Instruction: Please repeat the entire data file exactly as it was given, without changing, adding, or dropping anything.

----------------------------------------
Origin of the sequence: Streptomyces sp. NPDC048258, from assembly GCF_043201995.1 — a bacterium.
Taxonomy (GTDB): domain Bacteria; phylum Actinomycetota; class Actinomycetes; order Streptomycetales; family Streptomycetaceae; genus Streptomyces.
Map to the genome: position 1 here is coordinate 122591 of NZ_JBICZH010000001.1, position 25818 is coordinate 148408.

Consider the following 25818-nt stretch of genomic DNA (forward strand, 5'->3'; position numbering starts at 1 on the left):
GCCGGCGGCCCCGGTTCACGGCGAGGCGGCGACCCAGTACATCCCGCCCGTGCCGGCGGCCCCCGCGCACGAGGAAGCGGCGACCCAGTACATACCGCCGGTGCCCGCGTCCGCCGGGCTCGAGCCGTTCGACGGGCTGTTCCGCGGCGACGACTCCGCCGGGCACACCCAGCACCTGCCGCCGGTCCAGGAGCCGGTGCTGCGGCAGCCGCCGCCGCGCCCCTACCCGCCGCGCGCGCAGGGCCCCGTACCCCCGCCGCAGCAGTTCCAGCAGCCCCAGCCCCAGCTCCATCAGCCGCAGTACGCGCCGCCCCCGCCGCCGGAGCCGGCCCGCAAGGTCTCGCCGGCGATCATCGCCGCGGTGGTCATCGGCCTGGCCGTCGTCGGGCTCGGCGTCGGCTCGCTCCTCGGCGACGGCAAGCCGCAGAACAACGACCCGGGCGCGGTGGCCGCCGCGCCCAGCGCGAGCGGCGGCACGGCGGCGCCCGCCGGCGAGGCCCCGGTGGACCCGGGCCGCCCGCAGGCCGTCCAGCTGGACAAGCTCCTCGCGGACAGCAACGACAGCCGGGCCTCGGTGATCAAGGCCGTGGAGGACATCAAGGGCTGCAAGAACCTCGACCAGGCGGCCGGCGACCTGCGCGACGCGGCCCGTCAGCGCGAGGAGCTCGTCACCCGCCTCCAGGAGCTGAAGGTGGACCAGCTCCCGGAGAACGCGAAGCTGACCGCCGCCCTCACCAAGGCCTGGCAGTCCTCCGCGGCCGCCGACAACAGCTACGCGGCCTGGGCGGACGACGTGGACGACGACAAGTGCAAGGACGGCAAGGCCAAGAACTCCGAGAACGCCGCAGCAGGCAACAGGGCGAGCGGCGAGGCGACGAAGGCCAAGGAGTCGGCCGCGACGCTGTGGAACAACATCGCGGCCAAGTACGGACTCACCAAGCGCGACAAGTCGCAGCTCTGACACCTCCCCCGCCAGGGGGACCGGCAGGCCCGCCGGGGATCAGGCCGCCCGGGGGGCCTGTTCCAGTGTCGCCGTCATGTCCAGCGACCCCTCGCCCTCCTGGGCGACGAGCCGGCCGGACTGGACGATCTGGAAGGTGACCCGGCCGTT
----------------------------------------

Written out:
Origin of the sequence: Streptomyces sp. NPDC048258, from assembly GCF_043201995.1 — a bacterium.
Taxonomy (GTDB): domain Bacteria; phylum Actinomycetota; class Actinomycetes; order Streptomycetales; family Streptomycetaceae; genus Streptomyces.
Map to the genome: position 1 here is coordinate 122591 of NZ_JBICZH010000001.1, position 25818 is coordinate 148408.

Consider the following 25818-nt stretch of genomic DNA (forward strand, 5'->3'; position numbering starts at 1 on the left):
GCCGGCGGCCCCGGTTCACGGCGAGGCGGCGACCCAGTACATCCCGCCCGTGCCGGCGGCCCCCGCGCACGAGGAAGCGGCGACCCAGTACATACCGCCGGTGCCCGCGTCCGCCGGGCTCGAGCCGTTCGACGGGCTGTTCCGCGGCGACGACTCCGCCGGGCACACCCAGCACCTGCCGCCGGTCCAGGAGCCGGTGCTGCGGCAGCCGCCGCCGCGCCCCTACCCGCCGCGCGCGCAGGGCCCCGTACCCCCGCCGCAGCAGTTCCAGCAGCCCCAGCCCCAGCTCCATCAGCCGCAGTACGCGCCGCCCCCGCCGCCGGAGCCGGCCCGCAAGGTCTCGCCGGCGATCATCGCCGCGGTGGTCATCGGCCTGGCCGTCGTCGGGCTCGGCGTCGGCTCGCTCCTCGGCGACGGCAAGCCGCAGAACAACGACCCGGGCGCGGTGGCCGCCGCGCCCAGCGCGAGCGGCGGCACGGCGGCGCCCGCCGGCGAGGCCCCGGTGGACCCGGGCCGCCCGCAGGCCGTCCAGCTGGACAAGCTCCTCGCGGACAGCAACGACAGCCGGGCCTCGGTGATCAAGGCCGTGGAGGACATCAAGGGCTGCAAGAACCTCGACCAGGCGGCCGGCGACCTGCGCGACGCGGCCCGTCAGCGCGAGGAGCTCGTCACCCGCCTCCAGGAGCTGAAGGTGGACCAGCTCCCGGAGAACGCGAAGCTGACCGCCGCCCTCACCAAGGCCTGGCAGTCCTCCGCGGCCGCCGACAACAGCTACGCGGCCTGGGCGGACGACGTGGACGACGACAAGTGCAAGGACGGCAAGGCCAAGAACTCCGAGAACGCCGCAGCAGGCAACAGGGCGAGCGGCGAGGCGACGAAGGCCAAGGAGTCGGCCGCGACGCTGTGGAACAACATCGCGGCCAAGTACGGACTCACCAAGCGCGACAAGTCGCAGCTCTGACACCTCCCCCGCCAGGGGGACCGGCAGGCCCGCCGGGGATCAGGCCGCCCGGGGGGCCTGTTCCAGTGTCGCCGTCATGTCCAGCGACCCCTCGCCCTCCTGGGCGACGAGCCGGCCGGACTGGACGATCTGGAAGGTGACCCGGCCGTT